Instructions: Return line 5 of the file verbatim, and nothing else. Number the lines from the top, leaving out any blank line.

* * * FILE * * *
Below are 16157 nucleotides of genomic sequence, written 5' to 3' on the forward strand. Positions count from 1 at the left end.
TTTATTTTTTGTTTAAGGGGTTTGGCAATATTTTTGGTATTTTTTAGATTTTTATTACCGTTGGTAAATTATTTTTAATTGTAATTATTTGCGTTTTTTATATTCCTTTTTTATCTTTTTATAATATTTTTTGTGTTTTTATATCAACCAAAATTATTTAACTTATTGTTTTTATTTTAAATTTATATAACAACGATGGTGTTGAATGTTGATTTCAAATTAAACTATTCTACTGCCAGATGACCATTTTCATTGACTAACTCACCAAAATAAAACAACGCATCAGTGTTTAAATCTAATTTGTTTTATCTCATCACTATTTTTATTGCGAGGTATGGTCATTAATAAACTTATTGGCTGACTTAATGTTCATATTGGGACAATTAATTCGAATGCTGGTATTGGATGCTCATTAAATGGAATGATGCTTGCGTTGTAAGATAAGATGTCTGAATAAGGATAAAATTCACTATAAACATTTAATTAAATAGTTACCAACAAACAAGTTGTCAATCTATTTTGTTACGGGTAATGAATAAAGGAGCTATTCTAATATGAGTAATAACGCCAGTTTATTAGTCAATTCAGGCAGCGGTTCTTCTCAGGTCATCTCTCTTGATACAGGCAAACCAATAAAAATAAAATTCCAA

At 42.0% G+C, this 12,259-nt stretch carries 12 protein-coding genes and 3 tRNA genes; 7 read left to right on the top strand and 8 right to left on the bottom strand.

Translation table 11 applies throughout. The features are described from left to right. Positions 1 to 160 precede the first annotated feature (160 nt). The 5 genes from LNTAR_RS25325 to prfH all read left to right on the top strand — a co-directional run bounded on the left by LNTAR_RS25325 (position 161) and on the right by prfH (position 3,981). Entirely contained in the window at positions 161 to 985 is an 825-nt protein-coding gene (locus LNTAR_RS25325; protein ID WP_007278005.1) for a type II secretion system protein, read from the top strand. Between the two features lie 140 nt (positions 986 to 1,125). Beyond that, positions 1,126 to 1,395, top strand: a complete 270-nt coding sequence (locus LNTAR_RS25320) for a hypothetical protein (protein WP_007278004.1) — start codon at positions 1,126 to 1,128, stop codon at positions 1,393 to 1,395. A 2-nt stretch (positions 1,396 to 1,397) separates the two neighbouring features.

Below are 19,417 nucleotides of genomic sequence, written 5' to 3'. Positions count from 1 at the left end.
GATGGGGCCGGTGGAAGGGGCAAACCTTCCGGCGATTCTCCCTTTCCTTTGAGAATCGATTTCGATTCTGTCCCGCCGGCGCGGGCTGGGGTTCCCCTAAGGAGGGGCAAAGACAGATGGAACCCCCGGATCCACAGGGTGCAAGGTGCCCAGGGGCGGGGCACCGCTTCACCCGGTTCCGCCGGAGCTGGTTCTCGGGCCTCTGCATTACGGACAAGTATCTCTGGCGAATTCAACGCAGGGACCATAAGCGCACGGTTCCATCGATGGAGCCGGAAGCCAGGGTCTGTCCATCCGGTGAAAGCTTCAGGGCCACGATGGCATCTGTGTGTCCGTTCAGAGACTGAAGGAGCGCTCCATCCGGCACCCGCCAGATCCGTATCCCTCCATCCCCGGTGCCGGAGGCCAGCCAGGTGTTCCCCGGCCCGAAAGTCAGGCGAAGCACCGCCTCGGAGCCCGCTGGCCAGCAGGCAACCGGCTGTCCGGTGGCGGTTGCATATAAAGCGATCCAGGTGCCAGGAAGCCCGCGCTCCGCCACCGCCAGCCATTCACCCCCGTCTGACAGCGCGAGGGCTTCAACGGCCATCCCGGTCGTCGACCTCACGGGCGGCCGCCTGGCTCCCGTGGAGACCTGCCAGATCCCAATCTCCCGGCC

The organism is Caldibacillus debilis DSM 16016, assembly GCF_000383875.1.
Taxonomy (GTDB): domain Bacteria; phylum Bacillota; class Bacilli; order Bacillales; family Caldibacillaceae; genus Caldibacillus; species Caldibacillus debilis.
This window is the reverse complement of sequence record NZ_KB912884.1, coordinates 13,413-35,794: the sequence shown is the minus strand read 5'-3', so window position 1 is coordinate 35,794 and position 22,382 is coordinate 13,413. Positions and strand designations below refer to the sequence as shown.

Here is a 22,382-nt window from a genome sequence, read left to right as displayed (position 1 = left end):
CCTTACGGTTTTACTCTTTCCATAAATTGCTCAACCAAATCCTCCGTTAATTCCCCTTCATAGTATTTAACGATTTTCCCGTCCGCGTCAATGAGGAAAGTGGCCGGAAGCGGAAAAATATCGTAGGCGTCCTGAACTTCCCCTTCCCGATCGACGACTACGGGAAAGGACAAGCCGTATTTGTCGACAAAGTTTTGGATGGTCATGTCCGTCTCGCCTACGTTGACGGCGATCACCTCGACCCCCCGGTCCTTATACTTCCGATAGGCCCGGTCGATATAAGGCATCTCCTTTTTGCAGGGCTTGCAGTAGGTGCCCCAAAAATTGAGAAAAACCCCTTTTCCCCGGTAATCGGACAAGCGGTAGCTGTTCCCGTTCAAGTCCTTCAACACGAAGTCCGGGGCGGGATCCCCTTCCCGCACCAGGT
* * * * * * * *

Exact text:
Below are 19,417 nucleotides of genomic sequence, written 5' to 3'. Positions count from 1 at the left end.